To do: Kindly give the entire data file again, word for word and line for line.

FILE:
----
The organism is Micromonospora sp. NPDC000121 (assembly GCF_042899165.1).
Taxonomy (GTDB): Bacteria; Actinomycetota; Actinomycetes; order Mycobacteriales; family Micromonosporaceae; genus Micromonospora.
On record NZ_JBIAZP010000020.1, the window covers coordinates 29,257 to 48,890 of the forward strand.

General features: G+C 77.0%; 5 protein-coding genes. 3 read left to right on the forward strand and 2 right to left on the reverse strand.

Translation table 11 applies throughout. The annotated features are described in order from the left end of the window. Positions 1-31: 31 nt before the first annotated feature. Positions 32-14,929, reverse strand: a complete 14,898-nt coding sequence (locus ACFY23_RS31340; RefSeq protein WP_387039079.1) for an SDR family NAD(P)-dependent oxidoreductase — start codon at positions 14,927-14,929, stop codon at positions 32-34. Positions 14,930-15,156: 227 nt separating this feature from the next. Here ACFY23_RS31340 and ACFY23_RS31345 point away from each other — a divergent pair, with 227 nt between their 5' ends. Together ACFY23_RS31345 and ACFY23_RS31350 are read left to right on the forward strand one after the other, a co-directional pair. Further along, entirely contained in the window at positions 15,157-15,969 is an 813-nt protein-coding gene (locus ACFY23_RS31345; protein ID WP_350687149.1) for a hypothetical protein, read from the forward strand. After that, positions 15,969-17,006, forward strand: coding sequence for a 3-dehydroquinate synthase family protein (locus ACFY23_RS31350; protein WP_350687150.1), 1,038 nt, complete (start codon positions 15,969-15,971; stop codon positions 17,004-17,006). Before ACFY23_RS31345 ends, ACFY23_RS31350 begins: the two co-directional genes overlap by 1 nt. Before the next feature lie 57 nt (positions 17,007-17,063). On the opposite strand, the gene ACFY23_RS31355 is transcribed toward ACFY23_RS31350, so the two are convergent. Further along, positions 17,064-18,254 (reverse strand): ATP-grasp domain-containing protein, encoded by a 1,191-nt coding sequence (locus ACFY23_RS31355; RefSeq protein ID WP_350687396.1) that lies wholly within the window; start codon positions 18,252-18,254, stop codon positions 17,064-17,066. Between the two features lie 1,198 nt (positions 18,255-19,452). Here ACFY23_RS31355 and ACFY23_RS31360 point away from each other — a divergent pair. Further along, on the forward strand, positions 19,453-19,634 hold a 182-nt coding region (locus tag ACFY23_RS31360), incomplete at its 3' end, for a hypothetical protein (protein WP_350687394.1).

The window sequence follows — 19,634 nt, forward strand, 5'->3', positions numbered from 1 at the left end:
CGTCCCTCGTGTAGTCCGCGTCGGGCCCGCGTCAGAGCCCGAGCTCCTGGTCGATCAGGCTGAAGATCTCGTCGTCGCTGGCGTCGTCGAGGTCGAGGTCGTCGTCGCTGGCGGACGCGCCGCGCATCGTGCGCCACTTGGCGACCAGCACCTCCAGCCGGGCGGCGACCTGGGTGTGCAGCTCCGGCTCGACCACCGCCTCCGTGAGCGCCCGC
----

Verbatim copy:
The organism is Micromonospora sp. NPDC000121 (assembly GCF_042899165.1).
Taxonomy (GTDB): Bacteria; Actinomycetota; Actinomycetes; order Mycobacteriales; family Micromonosporaceae; genus Micromonospora.
On record NZ_JBIAZP010000020.1, the window covers coordinates 29,257 to 48,890 of the forward strand.

General features: G+C 77.0%; 5 protein-coding genes. 3 read left to right on the forward strand and 2 right to left on the reverse strand.

Translation table 11 applies throughout. The annotated features are described in order from the left end of the window. Positions 1-31: 31 nt before the first annotated feature. Positions 32-14,929, reverse strand: a complete 14,898-nt coding sequence (locus ACFY23_RS31340; RefSeq protein WP_387039079.1) for an SDR family NAD(P)-dependent oxidoreductase — start codon at positions 14,927-14,929, stop codon at positions 32-34. Positions 14,930-15,156: 227 nt separating this feature from the next. Here ACFY23_RS31340 and ACFY23_RS31345 point away from each other — a divergent pair, with 227 nt between their 5' ends. Together ACFY23_RS31345 and ACFY23_RS31350 are read left to right on the forward strand one after the other, a co-directional pair. Further along, entirely contained in the window at positions 15,157-15,969 is an 813-nt protein-coding gene (locus ACFY23_RS31345; protein ID WP_350687149.1) for a hypothetical protein, read from the forward strand. After that, positions 15,969-17,006, forward strand: coding sequence for a 3-dehydroquinate synthase family protein (locus ACFY23_RS31350; protein WP_350687150.1), 1,038 nt, complete (start codon positions 15,969-15,971; stop codon positions 17,004-17,006). Before ACFY23_RS31345 ends, ACFY23_RS31350 begins: the two co-directional genes overlap by 1 nt. Before the next feature lie 57 nt (positions 17,007-17,063). On the opposite strand, the gene ACFY23_RS31355 is transcribed toward ACFY23_RS31350, so the two are convergent. Further along, positions 17,064-18,254 (reverse strand): ATP-grasp domain-containing protein, encoded by a 1,191-nt coding sequence (locus ACFY23_RS31355; RefSeq protein ID WP_350687396.1) that lies wholly within the window; start codon positions 18,252-18,254, stop codon positions 17,064-17,066. Between the two features lie 1,198 nt (positions 18,255-19,452). Here ACFY23_RS31355 and ACFY23_RS31360 point away from each other — a divergent pair. Further along, on the forward strand, positions 19,453-19,634 hold a 182-nt coding region (locus tag ACFY23_RS31360), incomplete at its 3' end, for a hypothetical protein (protein WP_350687394.1).

The window sequence follows — 19,634 nt, forward strand, 5'->3', positions numbered from 1 at the left end:
CGTCCCTCGTGTAGTCCGCGTCGGGCCCGCGTCAGAGCCCGAGCTCCTGGTCGATCAGGCTGAAGATCTCGTCGTCGCTGGCGTCGTCGAGGTCGAGGTCGTCGTCGCTGGCGGACGCGCCGCGCATCGTGCGCCACTTGGCGACCAGCACCTCCAGCCGGGCGGCGACCTGGGTGTGCAGCTCCGGCTCGACCACCGCCTCCGTGAGCGCCCGC